Lessons from the CSS coalface

CSS can be really hard: it's not naturally object-oriented, and it's built for a bygone era of type-only websites. Here are some tips (from a talk I gave at Makers Academy in London) to help intermediate front-end developers avoid spaghetti-ing their CSS on larger projects.

Why is CSS easy?

From a traditional development standpoint, CSS is an easy thing to get going with. The syntax is trivially accessible, and there's very little variety in application. But these are all reasons for why CSS also falls on its face so often.

Why is CSS hard?

CSS' 'easy' points are also its hardest. Because everything is so unstructured - unlike, say, a class-based language such as Ruby, or a prototypal one like JavaScript - the entire onus of structuring your CSS is on you. Great CSS programmers find themselves 'inventing' abstractions, which may seem to be adding complexity - but in fact, they're keeping things simpler in the long run.

Tips for keeping your CSS in shape

  1. Let your class structure dictate your CSS structure. Use Class Selectors.
  2. Component-ize things.
  3. Avoid deep selector chains.
  4. Know the box model and z-index context stacking inside out.
  5. Work cross-browser.

1. Let your class structure dictate your CSS structure

There are a few kinds of structure within a stock HTML page. The first is the semantic structure, which indicates the broad-brush division of information on the page.

To visualise semantic structure, imagine the contents of a page as a kind of sludge. The user's progress through the page is a gradual progression through that sludge. Semantic structure indicates the kind of path a user might want to take to efficiently route through that sludge. So <main> is a semantic element that contains the richest, most vital sludge. <aside> contains an alternate route through the sludge - less direct, but sludge the user may wish to explore. Semantic elements divide up the information sludge, providing pointers for different routes through it.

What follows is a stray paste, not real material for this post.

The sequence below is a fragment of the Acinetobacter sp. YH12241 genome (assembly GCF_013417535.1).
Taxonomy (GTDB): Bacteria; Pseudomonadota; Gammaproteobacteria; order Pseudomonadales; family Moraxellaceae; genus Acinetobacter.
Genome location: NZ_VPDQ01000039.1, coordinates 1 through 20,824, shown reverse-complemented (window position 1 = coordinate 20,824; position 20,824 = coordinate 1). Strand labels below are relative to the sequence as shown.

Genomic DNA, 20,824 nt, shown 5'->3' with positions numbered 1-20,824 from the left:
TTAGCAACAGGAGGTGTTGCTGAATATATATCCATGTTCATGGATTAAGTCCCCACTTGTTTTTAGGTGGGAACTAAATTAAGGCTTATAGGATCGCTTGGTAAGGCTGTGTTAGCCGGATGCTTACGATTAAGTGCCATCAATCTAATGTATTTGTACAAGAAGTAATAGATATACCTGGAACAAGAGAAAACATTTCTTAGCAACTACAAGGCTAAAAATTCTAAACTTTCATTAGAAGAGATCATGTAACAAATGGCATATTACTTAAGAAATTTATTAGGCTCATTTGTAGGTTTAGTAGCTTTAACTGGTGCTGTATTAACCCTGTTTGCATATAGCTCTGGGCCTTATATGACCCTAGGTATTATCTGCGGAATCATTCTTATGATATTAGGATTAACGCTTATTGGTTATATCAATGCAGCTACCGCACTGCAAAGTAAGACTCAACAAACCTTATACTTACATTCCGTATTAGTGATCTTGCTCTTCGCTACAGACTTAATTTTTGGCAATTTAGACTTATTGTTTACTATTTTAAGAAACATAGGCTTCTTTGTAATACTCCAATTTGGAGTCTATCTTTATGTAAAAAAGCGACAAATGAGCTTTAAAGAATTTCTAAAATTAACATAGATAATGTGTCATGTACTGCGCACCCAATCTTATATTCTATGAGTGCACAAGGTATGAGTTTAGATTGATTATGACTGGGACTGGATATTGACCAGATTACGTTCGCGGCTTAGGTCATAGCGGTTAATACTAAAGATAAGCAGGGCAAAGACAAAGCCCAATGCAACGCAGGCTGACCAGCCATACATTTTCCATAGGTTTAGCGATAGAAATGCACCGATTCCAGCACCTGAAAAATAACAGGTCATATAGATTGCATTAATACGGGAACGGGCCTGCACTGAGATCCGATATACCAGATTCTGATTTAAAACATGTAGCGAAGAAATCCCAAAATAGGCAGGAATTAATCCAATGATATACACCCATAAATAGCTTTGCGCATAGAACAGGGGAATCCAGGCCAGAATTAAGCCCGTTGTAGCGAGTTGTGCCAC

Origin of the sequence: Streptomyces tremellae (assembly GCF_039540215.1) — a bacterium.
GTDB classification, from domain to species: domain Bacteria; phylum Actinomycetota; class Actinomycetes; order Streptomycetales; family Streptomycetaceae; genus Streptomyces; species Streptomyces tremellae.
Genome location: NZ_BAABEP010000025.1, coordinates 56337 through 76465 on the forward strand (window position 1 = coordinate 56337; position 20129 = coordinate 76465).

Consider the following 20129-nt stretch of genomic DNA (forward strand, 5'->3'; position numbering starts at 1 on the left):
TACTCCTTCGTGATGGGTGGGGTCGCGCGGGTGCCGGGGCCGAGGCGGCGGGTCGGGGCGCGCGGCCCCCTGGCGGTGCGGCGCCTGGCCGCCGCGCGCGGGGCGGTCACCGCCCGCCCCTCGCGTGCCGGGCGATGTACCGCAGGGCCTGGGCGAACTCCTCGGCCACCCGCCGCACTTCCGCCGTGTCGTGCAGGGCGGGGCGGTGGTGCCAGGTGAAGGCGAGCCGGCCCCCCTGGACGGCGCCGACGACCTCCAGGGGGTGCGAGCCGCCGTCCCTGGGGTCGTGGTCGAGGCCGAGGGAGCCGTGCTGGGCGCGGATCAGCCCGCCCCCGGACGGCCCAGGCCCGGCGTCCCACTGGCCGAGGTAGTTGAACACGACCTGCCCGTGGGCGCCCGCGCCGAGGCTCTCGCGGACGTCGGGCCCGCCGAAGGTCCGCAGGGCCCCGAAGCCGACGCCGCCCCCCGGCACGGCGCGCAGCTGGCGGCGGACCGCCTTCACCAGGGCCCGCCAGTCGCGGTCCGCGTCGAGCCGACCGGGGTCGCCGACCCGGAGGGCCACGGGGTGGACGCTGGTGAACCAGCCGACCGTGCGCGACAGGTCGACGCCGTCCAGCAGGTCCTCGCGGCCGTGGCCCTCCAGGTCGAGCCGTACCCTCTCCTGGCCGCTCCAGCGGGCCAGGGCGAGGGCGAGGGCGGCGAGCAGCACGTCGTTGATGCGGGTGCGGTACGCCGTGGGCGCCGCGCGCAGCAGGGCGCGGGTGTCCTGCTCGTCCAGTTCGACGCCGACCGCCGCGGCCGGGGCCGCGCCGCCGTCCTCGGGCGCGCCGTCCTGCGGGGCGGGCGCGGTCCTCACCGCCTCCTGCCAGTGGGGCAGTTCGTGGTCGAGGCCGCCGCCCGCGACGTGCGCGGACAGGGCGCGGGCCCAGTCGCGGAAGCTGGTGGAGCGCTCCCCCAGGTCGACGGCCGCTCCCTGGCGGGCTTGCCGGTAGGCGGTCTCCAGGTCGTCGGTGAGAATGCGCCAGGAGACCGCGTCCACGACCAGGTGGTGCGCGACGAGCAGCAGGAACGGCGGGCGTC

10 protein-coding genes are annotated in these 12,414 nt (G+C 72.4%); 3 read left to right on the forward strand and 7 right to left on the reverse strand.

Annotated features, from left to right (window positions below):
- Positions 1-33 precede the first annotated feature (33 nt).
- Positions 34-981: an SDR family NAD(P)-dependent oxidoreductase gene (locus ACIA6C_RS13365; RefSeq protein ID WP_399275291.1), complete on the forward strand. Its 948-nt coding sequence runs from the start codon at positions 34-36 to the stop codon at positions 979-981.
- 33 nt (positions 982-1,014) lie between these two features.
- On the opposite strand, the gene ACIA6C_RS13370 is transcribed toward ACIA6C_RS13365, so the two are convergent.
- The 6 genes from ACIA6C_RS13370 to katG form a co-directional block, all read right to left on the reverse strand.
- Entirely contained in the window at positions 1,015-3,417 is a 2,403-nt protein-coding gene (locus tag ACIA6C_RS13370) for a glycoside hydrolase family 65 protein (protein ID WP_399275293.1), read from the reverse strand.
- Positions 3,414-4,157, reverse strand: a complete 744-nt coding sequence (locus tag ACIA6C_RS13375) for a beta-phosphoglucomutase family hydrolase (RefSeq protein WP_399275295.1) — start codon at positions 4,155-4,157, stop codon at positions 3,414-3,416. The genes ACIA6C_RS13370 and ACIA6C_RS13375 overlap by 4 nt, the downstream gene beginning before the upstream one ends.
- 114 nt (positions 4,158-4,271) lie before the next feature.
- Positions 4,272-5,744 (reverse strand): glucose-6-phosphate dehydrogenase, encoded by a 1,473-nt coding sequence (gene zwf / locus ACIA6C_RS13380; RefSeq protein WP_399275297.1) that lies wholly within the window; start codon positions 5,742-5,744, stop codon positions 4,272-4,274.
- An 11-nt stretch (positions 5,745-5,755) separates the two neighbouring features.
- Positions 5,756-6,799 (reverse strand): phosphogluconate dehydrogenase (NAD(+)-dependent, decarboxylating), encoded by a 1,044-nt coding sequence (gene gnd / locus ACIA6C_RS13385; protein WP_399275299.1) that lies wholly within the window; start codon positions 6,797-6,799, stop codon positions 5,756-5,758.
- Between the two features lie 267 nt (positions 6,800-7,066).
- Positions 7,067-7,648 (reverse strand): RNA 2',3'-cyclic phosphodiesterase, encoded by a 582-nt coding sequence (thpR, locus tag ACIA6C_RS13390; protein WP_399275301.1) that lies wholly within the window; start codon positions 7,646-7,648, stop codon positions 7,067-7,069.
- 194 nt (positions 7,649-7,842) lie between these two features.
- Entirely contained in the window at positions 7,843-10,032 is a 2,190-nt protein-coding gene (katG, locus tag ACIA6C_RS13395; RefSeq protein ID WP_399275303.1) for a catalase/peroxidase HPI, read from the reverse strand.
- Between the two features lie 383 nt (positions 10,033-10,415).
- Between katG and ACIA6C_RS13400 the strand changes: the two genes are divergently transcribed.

In my opinion, you should not be styling these pointers directly. They are broad brushes, dividing up the informational content of a page in a way that is primarily appreciable by browsers. You should instead put classes on semantic elements, and target those classes. Sure, this inflates the size of your HTML, but that's HTML's fault: it's designed for both machines and people, so it doesn't do either particularly well.

This is why I prefer to organise my CSS around a class structure. It's distinct from the DOM tree, and deals with specific, more relevant, ways of presenting information: not the information itself. It cascades in a sensible way, so your CSS files are easier to read, understand, and extend. A selector like .title > .title__number makes more sense than something like h1 > span. As an extra bonus, picking only one kind of selector helps keep weird Specificity issues to a minimum.

2. Component-ize things

Large programs hugely benefit from an Object-Oriented approach. Rather than representing a program as a list of commands, object-oriented programs are best visualised as a group of weakly-interacting objects, each encapsulating their own behaviour and state, communicating with one another well-directed messages. Some languages, like Ruby, were built to work that way. CSS was not.

An object-oriented approach can drastically simplify CSS, even from an early stage. Seeing fragments of HTML as components is not new, but encapsulating their styling within a specific class structure is a recent convention. OOCSS, SMACSS, and BEM are all approaches to keeping CSS local to individual HTML fragments. They are specifically designed to avoid scope issues and poorly-planned inheritance problems.